Avebury Manor is a National Trust property in Wiltshire, right next to Avebury Stone Circle (the subject of my next post). Built in the 1550s the BBC used it in a TV project where they redecorated and refurnished the rooms so that each one reflects a different time period, from the Tudors to the 1930s.
Posts Tagged With: national trust
The Rack Isle is directly opposite Arlington Row, which I previously wrote about here. It’s a low-lying meadow which gets its name from the racks where wool would have been hung to dry after being washed at Arlington Row.
Arlington Row in Bibury is apparently one of the most photographed streets in the Cotswolds. The Row is a set of cottages looked after by the National Trust that were built in 1380 as a wool store and then converted into weaver’s cottages in the 17th century.
On a spectacularly sunny day in June a friend and I visited Brockhampton Estate, a National Trust site in Herefordshire. The Estate features a moated manor house and gatehouse surrounded by a 1,700 acre estate.
On a gorgeously sunny day (remember them?) we decided to head out to Gunby Hall and Gardens, a National Trust property in Lincolnshire. A country house built around 1700, it’s one of those rare properties I like because it feels like a home, and not somewhere to be admired because of its beautiful rooms.
The Wicken Fen National Nature Reserve in Cambridgeshire is one of Britain’s oldest nature reserves and one of the last remaining areas of undrained fenland. It has been cared for by the National Trust since 1899.
On a spectacularly sunny day in June I went to Belton House, a National Trust property in Lincolnshire. It has been in the possession of the Brownlow family since 1609, though its current design owes much to work ordered by Sir John Brownlow in 1684, and has some surprising historical connections – Edward VIII stayed there before his abdication and during World War One it housed a camp for the Machine Gun Corps. It was given to the National Trust in 1984.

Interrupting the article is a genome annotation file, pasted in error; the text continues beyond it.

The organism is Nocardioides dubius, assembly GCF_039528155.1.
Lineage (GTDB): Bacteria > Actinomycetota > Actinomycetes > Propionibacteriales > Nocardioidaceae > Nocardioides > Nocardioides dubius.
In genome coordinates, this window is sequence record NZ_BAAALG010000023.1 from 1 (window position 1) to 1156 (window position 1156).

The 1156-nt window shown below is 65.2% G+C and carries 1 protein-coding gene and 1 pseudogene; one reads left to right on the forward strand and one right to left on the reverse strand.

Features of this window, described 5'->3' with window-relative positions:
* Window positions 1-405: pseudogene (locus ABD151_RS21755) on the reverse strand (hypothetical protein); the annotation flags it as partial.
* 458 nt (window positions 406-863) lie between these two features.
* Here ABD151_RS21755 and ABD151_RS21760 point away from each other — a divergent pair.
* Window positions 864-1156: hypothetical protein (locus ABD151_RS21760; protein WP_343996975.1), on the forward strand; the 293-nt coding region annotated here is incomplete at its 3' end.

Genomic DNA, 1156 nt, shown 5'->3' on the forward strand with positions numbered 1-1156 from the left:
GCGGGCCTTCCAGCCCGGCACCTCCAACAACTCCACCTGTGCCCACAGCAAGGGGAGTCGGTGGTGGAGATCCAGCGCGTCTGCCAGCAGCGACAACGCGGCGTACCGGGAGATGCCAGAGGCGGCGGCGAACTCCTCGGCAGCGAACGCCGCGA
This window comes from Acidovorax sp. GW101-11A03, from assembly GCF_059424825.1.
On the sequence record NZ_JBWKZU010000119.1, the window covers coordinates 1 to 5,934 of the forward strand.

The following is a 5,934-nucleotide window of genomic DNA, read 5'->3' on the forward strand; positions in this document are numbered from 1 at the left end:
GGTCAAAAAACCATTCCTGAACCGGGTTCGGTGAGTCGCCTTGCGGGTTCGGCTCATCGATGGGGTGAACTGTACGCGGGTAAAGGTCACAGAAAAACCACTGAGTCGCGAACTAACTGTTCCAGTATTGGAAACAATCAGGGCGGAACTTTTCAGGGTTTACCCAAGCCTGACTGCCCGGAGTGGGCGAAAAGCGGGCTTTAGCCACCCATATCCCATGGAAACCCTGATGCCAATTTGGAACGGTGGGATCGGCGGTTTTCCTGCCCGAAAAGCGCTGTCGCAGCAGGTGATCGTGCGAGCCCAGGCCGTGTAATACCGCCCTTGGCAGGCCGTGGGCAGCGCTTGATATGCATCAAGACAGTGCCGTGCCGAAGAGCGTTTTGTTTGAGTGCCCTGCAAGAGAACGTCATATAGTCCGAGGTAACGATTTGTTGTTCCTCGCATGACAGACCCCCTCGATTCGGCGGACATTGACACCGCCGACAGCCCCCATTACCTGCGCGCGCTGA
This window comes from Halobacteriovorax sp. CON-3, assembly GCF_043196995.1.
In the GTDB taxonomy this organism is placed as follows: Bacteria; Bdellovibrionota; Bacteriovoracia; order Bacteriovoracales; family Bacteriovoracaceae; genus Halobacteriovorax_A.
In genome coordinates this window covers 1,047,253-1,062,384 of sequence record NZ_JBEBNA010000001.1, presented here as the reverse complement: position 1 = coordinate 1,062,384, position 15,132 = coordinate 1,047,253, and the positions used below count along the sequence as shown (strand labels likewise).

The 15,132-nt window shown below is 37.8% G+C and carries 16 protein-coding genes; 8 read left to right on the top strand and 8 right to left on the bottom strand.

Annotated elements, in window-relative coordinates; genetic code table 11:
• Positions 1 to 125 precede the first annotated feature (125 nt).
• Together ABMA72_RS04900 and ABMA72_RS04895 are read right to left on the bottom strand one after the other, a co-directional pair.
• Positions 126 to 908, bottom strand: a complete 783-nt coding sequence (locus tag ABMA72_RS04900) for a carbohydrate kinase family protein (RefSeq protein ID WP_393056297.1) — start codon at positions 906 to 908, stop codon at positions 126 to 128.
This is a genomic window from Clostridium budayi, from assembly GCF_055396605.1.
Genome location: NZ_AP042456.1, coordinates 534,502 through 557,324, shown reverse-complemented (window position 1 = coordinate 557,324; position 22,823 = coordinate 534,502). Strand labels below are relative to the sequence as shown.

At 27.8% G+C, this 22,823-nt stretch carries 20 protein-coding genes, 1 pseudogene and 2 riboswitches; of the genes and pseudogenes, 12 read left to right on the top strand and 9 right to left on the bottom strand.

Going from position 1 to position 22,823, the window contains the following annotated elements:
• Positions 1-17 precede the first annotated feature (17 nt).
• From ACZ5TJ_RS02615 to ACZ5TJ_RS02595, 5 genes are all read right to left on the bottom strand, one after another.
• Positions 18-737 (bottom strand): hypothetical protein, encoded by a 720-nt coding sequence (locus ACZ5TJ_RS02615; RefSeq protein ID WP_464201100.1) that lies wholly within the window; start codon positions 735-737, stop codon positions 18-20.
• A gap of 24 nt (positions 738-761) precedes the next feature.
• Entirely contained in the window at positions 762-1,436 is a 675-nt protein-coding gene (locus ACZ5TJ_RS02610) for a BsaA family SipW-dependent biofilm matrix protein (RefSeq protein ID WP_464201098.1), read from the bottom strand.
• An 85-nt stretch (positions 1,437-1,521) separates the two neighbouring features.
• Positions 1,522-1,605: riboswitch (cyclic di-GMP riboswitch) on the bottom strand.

On an extremely blustery day in March I decided to visit Mr Straw’s House, a National Trust property in Worksop. It’s been on my radar for a while and thanks to the excellent directions on their website it was even easier to locate than I’d been expecting – a quick 10 minute walk away from Worksop train station. The House, which doesn’t look very impressive from the outside, is an intriguing snapshot inside of life in the 1920s; even though there was a Straw living in the house well into the 1980s, the house has hardly been altered since 1923.
I originally hadn’t intended to visit Greyfriars House and Garden on my most recent trip to Worcester, but the Museum of Royal Worcester, whilst excellent, didn’t take as long to go around as I’d anticipated, so I found myself with a couple of hours to spare. Greyfriars House is a National Trust property that is really nestled away in the heart of Worcester’s Friar Street, a street which still retains much of its medieval appearance. (Tudor House, which I visited previously, is on the same street).
On one of August’s sunnier days we headed out to Tattershall Castle, a National Trust property in Lincolnshire. The Castle (really the Great Tower which is the only surviving structure of the original castle), was built around 1433 by Ralph Cromwell when he was made Lord Treasurer to Henry VI.